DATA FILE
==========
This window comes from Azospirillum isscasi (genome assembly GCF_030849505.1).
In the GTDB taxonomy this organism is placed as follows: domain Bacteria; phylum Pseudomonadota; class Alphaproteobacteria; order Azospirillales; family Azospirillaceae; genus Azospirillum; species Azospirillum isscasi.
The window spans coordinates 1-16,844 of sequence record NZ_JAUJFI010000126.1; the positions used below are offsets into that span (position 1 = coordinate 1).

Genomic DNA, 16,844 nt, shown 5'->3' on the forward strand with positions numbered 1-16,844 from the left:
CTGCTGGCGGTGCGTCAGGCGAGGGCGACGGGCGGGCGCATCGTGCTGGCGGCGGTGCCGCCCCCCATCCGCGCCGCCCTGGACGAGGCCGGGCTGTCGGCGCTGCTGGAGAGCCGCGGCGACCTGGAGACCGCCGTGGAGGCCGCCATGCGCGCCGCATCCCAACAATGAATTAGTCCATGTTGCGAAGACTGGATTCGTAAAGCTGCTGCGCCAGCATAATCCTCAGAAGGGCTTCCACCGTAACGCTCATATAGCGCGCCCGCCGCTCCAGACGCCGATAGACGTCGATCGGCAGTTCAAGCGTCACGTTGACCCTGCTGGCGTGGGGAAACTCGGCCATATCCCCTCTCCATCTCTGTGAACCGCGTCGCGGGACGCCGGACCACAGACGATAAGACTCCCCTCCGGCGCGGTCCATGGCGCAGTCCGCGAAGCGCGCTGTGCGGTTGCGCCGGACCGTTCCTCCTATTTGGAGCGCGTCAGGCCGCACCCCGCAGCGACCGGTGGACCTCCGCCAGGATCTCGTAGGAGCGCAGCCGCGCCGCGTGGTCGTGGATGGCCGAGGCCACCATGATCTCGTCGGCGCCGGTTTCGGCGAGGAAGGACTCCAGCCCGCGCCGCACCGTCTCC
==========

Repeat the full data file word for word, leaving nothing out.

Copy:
This window comes from Azospirillum isscasi (genome assembly GCF_030849505.1).
In the GTDB taxonomy this organism is placed as follows: domain Bacteria; phylum Pseudomonadota; class Alphaproteobacteria; order Azospirillales; family Azospirillaceae; genus Azospirillum; species Azospirillum isscasi.
The window spans coordinates 1-16,844 of sequence record NZ_JAUJFI010000126.1; the positions used below are offsets into that span (position 1 = coordinate 1).

Genomic DNA, 16,844 nt, shown 5'->3' on the forward strand with positions numbered 1-16,844 from the left:
CTGCTGGCGGTGCGTCAGGCGAGGGCGACGGGCGGGCGCATCGTGCTGGCGGCGGTGCCGCCCCCCATCCGCGCCGCCCTGGACGAGGCCGGGCTGTCGGCGCTGCTGGAGAGCCGCGGCGACCTGGAGACCGCCGTGGAGGCCGCCATGCGCGCCGCATCCCAACAATGAATTAGTCCATGTTGCGAAGACTGGATTCGTAAAGCTGCTGCGCCAGCATAATCCTCAGAAGGGCTTCCACCGTAACGCTCATATAGCGCGCCCGCCGCTCCAGACGCCGATAGACGTCGATCGGCAGTTCAAGCGTCACGTTGACCCTGCTGGCGTGGGGAAACTCGGCCATATCCCCTCTCCATCTCTGTGAACCGCGTCGCGGGACGCCGGACCACAGACGATAAGACTCCCCTCCGGCGCGGTCCATGGCGCAGTCCGCGAAGCGCGCTGTGCGGTTGCGCCGGACCGTTCCTCCTATTTGGAGCGCGTCAGGCCGCACCCCGCAGCGACCGGTGGACCTCCGCCAGGATCTCGTAGGAGCGCAGCCGCGCCGCGTGGTCGTGGATGGCCGAGGCCACCATGATCTCGTCGGCGCCGGTTTCGGCGAGGAAGGACTCCAGCCCGCGCCGCACCGTCTCC